On Sunday, after a series of substantive questions about Iran and Syria, ABC's Reena Ninan asked Clinton, "What are the chances in 2013 we see Hillary Clinton go from Secretary of State to grandma?" And when Clinton responded good-naturedly ("I will certainly tell you that’s a title I would be proud to have"), Sinan pressed on, adding, "I think this might be your best role yet."
Ninan wasn't the first to ask — Clinton fielded questions about Grandkid-gate in several January interviews. She's never seemed put out by these questions, and has instead embraced the role of the mom eagerly waiting for her daughter to reproduce.
Still, it's not like male politicians get these questions. Bill Clinton did say he'd like to be a grandfather, but he appears to have volunteered the information when asked about his goals — and he followed it up with the statement that grandkids are something Hillary "wants more than she wanted to be president.”
It's an odd comparison, but one that gets made all the time — a powerful woman's professional achievements held up (often negatively) against her achievements in the family sphere. The (admittedly biased) site Grandparents.com introduced an interview with Nancy Pelosi thus: "Forget about Madam Speaker: Rep. Nancy Pelosi much prefers the title Grandma Mimi." And Pelosi herself made a similar statement to USA Today, arguing that raising her kids was way more important than, say, debating military spending bills: "There is no more important responsibility than raising a family."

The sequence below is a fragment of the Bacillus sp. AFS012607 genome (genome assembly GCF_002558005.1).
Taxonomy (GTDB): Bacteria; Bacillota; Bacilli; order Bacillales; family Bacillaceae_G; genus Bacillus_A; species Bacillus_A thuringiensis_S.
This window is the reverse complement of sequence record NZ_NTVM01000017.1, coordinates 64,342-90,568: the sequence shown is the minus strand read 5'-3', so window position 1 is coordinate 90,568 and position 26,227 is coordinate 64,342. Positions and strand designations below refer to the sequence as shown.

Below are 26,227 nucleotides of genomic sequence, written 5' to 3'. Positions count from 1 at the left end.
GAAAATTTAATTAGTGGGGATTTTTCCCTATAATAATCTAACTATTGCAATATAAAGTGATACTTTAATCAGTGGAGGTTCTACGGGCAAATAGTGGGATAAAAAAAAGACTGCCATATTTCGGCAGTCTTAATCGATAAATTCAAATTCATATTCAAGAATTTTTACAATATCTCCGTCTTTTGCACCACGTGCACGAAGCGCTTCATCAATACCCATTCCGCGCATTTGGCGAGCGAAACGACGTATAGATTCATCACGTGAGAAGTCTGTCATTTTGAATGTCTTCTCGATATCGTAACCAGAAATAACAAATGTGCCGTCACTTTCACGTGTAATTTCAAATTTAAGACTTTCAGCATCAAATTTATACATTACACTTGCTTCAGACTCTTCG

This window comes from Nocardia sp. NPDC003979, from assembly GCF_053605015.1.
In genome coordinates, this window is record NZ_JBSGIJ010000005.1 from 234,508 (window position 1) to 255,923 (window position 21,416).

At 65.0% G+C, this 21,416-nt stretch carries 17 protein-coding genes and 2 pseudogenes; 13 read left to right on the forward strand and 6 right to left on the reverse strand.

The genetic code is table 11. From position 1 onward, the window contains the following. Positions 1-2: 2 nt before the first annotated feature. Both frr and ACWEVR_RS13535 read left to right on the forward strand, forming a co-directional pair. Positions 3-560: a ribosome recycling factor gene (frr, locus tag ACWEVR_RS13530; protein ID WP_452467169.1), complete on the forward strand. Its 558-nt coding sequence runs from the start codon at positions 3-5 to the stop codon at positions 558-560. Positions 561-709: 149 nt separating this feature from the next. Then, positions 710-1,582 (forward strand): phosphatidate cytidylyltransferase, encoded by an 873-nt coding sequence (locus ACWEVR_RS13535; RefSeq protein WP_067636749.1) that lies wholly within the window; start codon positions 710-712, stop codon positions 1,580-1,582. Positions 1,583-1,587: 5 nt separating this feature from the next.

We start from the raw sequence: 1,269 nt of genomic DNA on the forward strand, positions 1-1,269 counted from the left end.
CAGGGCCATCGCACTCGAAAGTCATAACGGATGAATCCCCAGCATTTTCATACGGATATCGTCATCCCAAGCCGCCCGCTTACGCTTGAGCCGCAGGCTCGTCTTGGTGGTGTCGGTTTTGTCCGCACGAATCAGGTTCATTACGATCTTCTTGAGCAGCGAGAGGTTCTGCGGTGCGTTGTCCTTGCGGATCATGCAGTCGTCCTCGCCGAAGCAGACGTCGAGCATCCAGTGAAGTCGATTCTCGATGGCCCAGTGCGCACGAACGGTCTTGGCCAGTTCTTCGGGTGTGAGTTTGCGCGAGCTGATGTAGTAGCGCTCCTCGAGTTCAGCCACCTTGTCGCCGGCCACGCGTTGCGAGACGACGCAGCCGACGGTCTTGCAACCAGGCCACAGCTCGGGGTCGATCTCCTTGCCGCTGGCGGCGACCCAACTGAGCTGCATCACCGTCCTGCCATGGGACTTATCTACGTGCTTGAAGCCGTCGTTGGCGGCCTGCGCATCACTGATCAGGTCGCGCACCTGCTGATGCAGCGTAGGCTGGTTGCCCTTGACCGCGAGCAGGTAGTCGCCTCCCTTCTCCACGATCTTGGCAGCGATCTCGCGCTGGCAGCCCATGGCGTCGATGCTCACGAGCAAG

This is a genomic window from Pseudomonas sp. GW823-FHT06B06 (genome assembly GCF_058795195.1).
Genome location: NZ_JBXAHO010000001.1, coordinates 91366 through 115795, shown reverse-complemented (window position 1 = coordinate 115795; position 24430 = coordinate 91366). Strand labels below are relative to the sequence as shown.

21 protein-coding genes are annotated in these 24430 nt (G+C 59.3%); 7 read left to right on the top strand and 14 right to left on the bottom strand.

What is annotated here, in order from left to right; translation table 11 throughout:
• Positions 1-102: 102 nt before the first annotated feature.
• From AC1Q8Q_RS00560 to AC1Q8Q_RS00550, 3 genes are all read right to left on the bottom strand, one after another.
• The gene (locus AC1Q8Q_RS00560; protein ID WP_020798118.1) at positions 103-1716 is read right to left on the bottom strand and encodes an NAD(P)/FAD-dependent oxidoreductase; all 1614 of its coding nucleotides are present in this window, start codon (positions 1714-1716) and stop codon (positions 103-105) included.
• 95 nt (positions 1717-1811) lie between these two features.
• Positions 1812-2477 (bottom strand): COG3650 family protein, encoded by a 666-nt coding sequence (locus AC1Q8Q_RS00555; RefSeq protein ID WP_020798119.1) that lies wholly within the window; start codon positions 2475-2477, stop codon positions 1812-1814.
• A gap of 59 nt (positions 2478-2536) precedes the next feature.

Those may be Pelosi's personal priorities, but there's no doubt that for female politicians, they're pretty much enforced — you have to say that your family is more important than your job. That's especially true for Clinton, who's come under fire in the past for being insufficiently warm.
Questions about the Secretary of State's plans for grandkids are coming at an interesting time, when the buzz about a possible candidacy in 2016 is ramping up. Talking about changing diapers may be Clinton's way of deflecting those rumors — and she wouldn't be the first female politician to consciously play to expectations about her family life. But the fact that said deflection takes the form of baby banter says a lot about what the press (and the public) still expect of women in power. At a time in her career when a man might be asked about his professional legacy, she's still talking about her reproductive one.